How Unemployment Affects Your Taxes

unemployment benefits

Since the outbreak of the coronavirus pandemic, tens of millions of Americans have filed for unemployment. Joblessness is at its highest since the Great Depression, and the job market has been slow to fully rebound. The federal government backstopped unemployment with an additional $600 weekly bonus, but that expires at the end of July.

As a result, many people are dependent on unemployment benefits to survive. Unemployment has replaced wages for millions of workers whose jobs simply vanished when businesses shut down in March. There are debates raging on how or if to extend unemployment benefits, but Americans on unemployment will be impacted in another way: taxes.

How Unemployment Affects Your Taxes

Unemployment benefits – whether standard or the additional boost through the CARES Act – are taxable income. That means that any money you receive from unemployment will be lumped in with and taxed like the rest of your income. Certain states do not levy any income tax on unemployment benefits (California, Montana, New Jersey, Oregon, Pennsylvania and Virginia), and others have no income tax at all, so whether you need to pay or not depends on where you live.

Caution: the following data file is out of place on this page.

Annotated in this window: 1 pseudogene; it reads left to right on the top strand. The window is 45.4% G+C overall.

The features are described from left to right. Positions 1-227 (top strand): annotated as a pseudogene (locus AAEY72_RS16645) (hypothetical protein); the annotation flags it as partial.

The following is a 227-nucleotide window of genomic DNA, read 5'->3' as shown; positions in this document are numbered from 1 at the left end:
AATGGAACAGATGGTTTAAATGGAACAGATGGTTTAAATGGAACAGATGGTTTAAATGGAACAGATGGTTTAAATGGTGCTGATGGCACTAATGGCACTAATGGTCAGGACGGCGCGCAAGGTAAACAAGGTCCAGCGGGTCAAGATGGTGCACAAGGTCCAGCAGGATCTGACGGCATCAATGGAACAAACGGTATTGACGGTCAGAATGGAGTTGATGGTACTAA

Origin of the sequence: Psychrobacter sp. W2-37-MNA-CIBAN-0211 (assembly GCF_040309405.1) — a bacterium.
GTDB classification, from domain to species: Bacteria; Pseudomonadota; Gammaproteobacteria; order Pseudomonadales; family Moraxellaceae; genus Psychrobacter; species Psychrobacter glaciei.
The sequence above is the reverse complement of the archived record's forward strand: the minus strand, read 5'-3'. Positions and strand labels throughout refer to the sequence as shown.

However, there are different ways to pay taxes on your unemployment benefits. First would be having your taxes automatically withheld, as they would be on your income. You’ll need to file a Voluntary Withholding Request, and the taxes will be taken out before you get the benefits. You’ll obviously receive less money with each check, but there’s a lower chance you’ll end up owing money when you file.

You can also wait to pay until you file your 2020 taxes. The obvious benefit is that you have more money in the short term to cover living costs, but you may end up owing a hefty sum on your next return. The middle ground option is making estimated payments – roughly calculating what you owe quarterly and paying every three months – but you may of course pay the wrong amount.

The Bottom Line

In most states, unemployment benefits are not tax-exempt. Simply knowing that is critical, as it allows you to evaluate your situation and weigh your payment options. Whatever you do, be sure to pay back the taxes on your unemployment benefits by the end of the tax year!